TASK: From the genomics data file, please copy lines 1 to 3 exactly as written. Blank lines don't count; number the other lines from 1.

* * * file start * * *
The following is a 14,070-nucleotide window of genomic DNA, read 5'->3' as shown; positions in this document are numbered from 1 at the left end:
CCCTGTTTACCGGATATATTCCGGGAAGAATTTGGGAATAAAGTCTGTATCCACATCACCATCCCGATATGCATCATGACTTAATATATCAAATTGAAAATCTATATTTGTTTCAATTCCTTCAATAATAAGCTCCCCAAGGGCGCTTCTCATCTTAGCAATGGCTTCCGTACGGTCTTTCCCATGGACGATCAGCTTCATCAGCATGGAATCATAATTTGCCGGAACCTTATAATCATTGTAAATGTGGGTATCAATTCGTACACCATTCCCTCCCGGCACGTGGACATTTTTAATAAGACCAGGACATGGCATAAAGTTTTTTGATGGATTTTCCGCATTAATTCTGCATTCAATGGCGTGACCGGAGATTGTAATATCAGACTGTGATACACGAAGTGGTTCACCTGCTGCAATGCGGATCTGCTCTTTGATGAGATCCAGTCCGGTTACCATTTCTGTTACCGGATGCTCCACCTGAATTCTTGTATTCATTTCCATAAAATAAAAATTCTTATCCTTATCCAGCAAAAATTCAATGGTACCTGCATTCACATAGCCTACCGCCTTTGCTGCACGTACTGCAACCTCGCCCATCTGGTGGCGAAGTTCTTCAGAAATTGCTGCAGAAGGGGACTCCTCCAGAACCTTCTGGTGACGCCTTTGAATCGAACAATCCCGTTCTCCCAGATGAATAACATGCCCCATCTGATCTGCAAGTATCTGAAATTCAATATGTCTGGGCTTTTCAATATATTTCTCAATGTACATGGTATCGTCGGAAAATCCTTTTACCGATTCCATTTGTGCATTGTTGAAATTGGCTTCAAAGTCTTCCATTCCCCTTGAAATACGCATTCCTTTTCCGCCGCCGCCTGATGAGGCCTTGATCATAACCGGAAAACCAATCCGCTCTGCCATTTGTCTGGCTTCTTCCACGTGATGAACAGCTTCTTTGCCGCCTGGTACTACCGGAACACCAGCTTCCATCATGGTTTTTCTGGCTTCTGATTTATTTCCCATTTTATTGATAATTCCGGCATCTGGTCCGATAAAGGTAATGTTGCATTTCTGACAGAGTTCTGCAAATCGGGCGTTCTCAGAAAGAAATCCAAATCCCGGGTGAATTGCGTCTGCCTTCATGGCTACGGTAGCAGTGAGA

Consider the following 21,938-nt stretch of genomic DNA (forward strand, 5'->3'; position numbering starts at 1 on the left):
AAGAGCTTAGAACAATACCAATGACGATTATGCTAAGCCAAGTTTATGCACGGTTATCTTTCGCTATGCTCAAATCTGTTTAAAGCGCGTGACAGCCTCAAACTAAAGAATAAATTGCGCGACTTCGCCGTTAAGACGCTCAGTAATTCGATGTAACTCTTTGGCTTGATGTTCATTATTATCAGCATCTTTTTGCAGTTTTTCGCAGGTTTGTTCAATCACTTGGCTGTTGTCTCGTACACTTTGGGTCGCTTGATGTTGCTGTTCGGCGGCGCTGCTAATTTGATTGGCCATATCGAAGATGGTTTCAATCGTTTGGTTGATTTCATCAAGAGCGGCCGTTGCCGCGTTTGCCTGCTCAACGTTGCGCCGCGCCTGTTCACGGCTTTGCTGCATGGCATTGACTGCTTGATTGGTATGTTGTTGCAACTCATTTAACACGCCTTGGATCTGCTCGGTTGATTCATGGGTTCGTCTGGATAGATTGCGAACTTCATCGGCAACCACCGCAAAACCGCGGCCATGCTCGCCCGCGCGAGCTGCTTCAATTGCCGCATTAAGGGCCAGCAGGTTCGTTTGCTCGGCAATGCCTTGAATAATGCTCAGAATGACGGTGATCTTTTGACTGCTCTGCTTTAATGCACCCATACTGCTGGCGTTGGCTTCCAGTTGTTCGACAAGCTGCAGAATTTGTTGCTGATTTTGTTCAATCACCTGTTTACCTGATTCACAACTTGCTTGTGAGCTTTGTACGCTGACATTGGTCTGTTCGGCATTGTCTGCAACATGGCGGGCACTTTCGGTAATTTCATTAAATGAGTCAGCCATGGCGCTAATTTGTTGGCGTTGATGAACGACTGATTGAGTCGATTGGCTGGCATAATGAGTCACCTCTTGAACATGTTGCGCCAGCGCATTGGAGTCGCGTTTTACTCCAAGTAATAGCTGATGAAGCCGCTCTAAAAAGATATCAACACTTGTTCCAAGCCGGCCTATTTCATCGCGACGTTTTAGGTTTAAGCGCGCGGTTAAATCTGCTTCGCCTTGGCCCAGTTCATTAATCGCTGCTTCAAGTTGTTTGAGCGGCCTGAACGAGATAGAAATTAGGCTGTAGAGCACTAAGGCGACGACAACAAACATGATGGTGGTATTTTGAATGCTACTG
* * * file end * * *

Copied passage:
The following is a 14,070-nucleotide window of genomic DNA, read 5'->3' as shown; positions in this document are numbered from 1 at the left end:
CCCTGTTTACCGGATATATTCCGGGAAGAATTTGGGAATAAAGTCTGTATCCACATCACCATCCCGATATGCATCATGACTTAATATATCAAATTGAAAATCTATATTTGTTTCAATTCCTTCAATAATAAGCTCCCCAAGGGCGCTTCTCATCTTAGCAATGGCTTCCGTACGGTCTTTCCCATGGACGATCAGCTTCATCAGCATGGAATCATAATTTGCCGGAACCTTATAATCATTGTAAATGTGGGTATCAATTCGTACACCATTCCCTCCCGGCACGTGGACATTTTTAATAAGACCAGGACATGGCATAAAGTTTTTTGATGGATTTTCCGCATTAATTCTGCATTCAATGGCGTGACCGGAGATTGTAATATCAGACTGTGATACACGAAGTGGTTCACCTGCTGCAATGCGGATCTGCTCTTTGATGAGATCCAGTCCGGTTACCATTTCTGTTACCGGATGCTCCACCTGAATTCTTGTATTCATTTCCATAAAATAAAAATTCTTATCCTTATCCAGCAAAAATTCAATGGTACCTGCATTCACATAGCCTACCGCCTTTGCTGCACGTACTGCAACCTCGCCCATCTGGTGGCGAAGTTCTTCAGAAATTGCTGCAGAAGGGGACTCCTCCAGAACCTTCTGGTGACGCCTTTGAATCGAACAATCCCGTTCTCCCAGATGAATAACATGCCCCATCTGATCTGCAAGTATCTGAAATTCAATATGTCTGGGCTTTTCAATATATTTCTCAATGTACATGGTATCGTCGGAAAATCCTTTTACCGATTCCATTTGTGCATTGTTGAAATTGGCTTCAAAGTCTTCCATTCCCCTTGAAATACGCATTCCTTTTCCGCCGCCGCCTGATGAGGCCTTGATCATAACCGGAAAACCAATCCGCTCTGCCATTTGTCTGGCTTCTTCCACGTGATGAACAGCTTCTTTGCCGCCTGGTACTACCGGAACACCAGCTTCCATCATGGTTTTTCTGGCTTCTGATTTATTTCCCATTTTATTGATAATTCCGGCATCTGGTCCGATAAAGGTAATGTTGCATTTCTGACAGAGTTCTGCAAATCGGGCGTTCTCAGAAAGAAATCCAAATCCCGGGTGAATTGCGTCTGCCTTCATGGCTACGGTAGCAGTGAGA

Consider the following 21,938-nt stretch of genomic DNA (forward strand, 5'->3'; position numbering starts at 1 on the left):